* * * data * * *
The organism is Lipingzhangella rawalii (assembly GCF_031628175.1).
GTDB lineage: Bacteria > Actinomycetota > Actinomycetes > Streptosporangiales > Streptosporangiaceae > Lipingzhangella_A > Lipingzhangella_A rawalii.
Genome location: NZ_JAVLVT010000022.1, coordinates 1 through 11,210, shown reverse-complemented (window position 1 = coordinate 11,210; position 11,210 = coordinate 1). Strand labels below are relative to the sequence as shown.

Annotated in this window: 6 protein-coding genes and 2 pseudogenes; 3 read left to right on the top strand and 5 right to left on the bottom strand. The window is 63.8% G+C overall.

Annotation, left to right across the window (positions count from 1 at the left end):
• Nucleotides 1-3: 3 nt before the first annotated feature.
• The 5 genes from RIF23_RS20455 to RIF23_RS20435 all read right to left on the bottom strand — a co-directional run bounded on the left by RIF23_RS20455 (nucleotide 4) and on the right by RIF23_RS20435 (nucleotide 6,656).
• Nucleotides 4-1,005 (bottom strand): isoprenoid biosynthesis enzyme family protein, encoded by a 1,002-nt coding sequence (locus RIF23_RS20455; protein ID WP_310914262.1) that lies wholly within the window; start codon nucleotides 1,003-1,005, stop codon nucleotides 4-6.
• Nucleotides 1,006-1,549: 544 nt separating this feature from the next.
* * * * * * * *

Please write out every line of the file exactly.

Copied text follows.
The organism is Lipingzhangella rawalii (assembly GCF_031628175.1).
GTDB lineage: Bacteria > Actinomycetota > Actinomycetes > Streptosporangiales > Streptosporangiaceae > Lipingzhangella_A > Lipingzhangella_A rawalii.
Genome location: NZ_JAVLVT010000022.1, coordinates 1 through 11,210, shown reverse-complemented (window position 1 = coordinate 11,210; position 11,210 = coordinate 1). Strand labels below are relative to the sequence as shown.

Annotated in this window: 6 protein-coding genes and 2 pseudogenes; 3 read left to right on the top strand and 5 right to left on the bottom strand. The window is 63.8% G+C overall.

Annotation, left to right across the window (positions count from 1 at the left end):
• Nucleotides 1-3: 3 nt before the first annotated feature.
• The 5 genes from RIF23_RS20455 to RIF23_RS20435 all read right to left on the bottom strand — a co-directional run bounded on the left by RIF23_RS20455 (nucleotide 4) and on the right by RIF23_RS20435 (nucleotide 6,656).
• Nucleotides 4-1,005 (bottom strand): isoprenoid biosynthesis enzyme family protein, encoded by a 1,002-nt coding sequence (locus RIF23_RS20455; protein ID WP_310914262.1) that lies wholly within the window; start codon nucleotides 1,003-1,005, stop codon nucleotides 4-6.
• Nucleotides 1,006-1,549: 544 nt separating this feature from the next.